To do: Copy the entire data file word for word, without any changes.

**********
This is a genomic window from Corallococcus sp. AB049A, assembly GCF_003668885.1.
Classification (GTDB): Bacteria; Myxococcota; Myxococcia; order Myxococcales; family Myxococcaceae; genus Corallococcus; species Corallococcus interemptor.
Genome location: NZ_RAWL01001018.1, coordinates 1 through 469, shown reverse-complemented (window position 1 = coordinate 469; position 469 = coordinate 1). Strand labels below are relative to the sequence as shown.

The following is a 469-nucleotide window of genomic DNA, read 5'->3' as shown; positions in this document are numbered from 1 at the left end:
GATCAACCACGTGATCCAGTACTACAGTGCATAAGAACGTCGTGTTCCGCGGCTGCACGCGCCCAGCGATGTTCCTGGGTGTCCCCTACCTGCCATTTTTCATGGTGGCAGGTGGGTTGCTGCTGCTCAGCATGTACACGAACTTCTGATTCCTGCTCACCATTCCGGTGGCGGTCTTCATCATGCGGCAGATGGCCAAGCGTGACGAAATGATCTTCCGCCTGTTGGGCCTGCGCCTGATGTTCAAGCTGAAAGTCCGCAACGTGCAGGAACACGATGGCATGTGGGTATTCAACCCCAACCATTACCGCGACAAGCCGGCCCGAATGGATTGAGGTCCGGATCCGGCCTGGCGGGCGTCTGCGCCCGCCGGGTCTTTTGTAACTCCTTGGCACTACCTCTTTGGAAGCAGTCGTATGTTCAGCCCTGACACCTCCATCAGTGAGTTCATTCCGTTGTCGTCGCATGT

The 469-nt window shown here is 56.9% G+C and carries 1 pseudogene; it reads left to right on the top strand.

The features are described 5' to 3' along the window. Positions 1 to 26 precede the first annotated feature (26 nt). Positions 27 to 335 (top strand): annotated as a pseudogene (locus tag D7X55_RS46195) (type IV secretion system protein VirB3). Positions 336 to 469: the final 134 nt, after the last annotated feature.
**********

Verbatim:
This is a genomic window from Corallococcus sp. AB049A, assembly GCF_003668885.1.
Classification (GTDB): Bacteria; Myxococcota; Myxococcia; order Myxococcales; family Myxococcaceae; genus Corallococcus; species Corallococcus interemptor.
Genome location: NZ_RAWL01001018.1, coordinates 1 through 469, shown reverse-complemented (window position 1 = coordinate 469; position 469 = coordinate 1). Strand labels below are relative to the sequence as shown.

The following is a 469-nucleotide window of genomic DNA, read 5'->3' as shown; positions in this document are numbered from 1 at the left end:
GATCAACCACGTGATCCAGTACTACAGTGCATAAGAACGTCGTGTTCCGCGGCTGCACGCGCCCAGCGATGTTCCTGGGTGTCCCCTACCTGCCATTTTTCATGGTGGCAGGTGGGTTGCTGCTGCTCAGCATGTACACGAACTTCTGATTCCTGCTCACCATTCCGGTGGCGGTCTTCATCATGCGGCAGATGGCCAAGCGTGACGAAATGATCTTCCGCCTGTTGGGCCTGCGCCTGATGTTCAAGCTGAAAGTCCGCAACGTGCAGGAACACGATGGCATGTGGGTATTCAACCCCAACCATTACCGCGACAAGCCGGCCCGAATGGATTGAGGTCCGGATCCGGCCTGGCGGGCGTCTGCGCCCGCCGGGTCTTTTGTAACTCCTTGGCACTACCTCTTTGGAAGCAGTCGTATGTTCAGCCCTGACACCTCCATCAGTGAGTTCATTCCGTTGTCGTCGCATGT

The 469-nt window shown here is 56.9% G+C and carries 1 pseudogene; it reads left to right on the top strand.

The features are described 5' to 3' along the window. Positions 1 to 26 precede the first annotated feature (26 nt). Positions 27 to 335 (top strand): annotated as a pseudogene (locus tag D7X55_RS46195) (type IV secretion system protein VirB3). Positions 336 to 469: the final 134 nt, after the last annotated feature.